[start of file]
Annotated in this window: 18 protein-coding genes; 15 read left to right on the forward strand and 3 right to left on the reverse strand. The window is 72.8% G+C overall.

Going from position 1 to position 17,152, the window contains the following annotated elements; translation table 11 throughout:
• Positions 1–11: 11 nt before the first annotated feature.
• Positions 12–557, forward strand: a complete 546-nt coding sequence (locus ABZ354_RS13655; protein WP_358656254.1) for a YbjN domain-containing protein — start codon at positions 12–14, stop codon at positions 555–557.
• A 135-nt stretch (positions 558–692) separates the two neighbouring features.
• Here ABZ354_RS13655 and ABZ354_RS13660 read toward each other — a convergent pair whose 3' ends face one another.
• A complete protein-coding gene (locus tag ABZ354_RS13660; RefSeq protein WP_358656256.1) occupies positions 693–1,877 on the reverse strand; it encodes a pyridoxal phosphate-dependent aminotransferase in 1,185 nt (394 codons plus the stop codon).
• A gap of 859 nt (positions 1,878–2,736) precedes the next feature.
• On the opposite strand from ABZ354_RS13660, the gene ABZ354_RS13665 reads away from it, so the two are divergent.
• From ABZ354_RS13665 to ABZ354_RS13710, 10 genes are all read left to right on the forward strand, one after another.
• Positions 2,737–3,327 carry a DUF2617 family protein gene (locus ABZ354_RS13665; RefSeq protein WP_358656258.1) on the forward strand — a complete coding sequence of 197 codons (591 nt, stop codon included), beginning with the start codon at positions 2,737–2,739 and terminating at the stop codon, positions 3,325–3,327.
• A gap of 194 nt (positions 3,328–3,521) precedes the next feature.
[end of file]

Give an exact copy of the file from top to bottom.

Annotated in this window: 18 protein-coding genes; 15 read left to right on the forward strand and 3 right to left on the reverse strand. The window is 72.8% G+C overall.

Going from position 1 to position 17,152, the window contains the following annotated elements; translation table 11 throughout:
• Positions 1–11: 11 nt before the first annotated feature.
• Positions 12–557, forward strand: a complete 546-nt coding sequence (locus ABZ354_RS13655; protein WP_358656254.1) for a YbjN domain-containing protein — start codon at positions 12–14, stop codon at positions 555–557.
• A 135-nt stretch (positions 558–692) separates the two neighbouring features.
• Here ABZ354_RS13655 and ABZ354_RS13660 read toward each other — a convergent pair whose 3' ends face one another.
• A complete protein-coding gene (locus tag ABZ354_RS13660; RefSeq protein WP_358656256.1) occupies positions 693–1,877 on the reverse strand; it encodes a pyridoxal phosphate-dependent aminotransferase in 1,185 nt (394 codons plus the stop codon).
• A gap of 859 nt (positions 1,878–2,736) precedes the next feature.
• On the opposite strand from ABZ354_RS13660, the gene ABZ354_RS13665 reads away from it, so the two are divergent.
• From ABZ354_RS13665 to ABZ354_RS13710, 10 genes are all read left to right on the forward strand, one after another.
• Positions 2,737–3,327 carry a DUF2617 family protein gene (locus ABZ354_RS13665; RefSeq protein WP_358656258.1) on the forward strand — a complete coding sequence of 197 codons (591 nt, stop codon included), beginning with the start codon at positions 2,737–2,739 and terminating at the stop codon, positions 3,325–3,327.
• A gap of 194 nt (positions 3,328–3,521) precedes the next feature.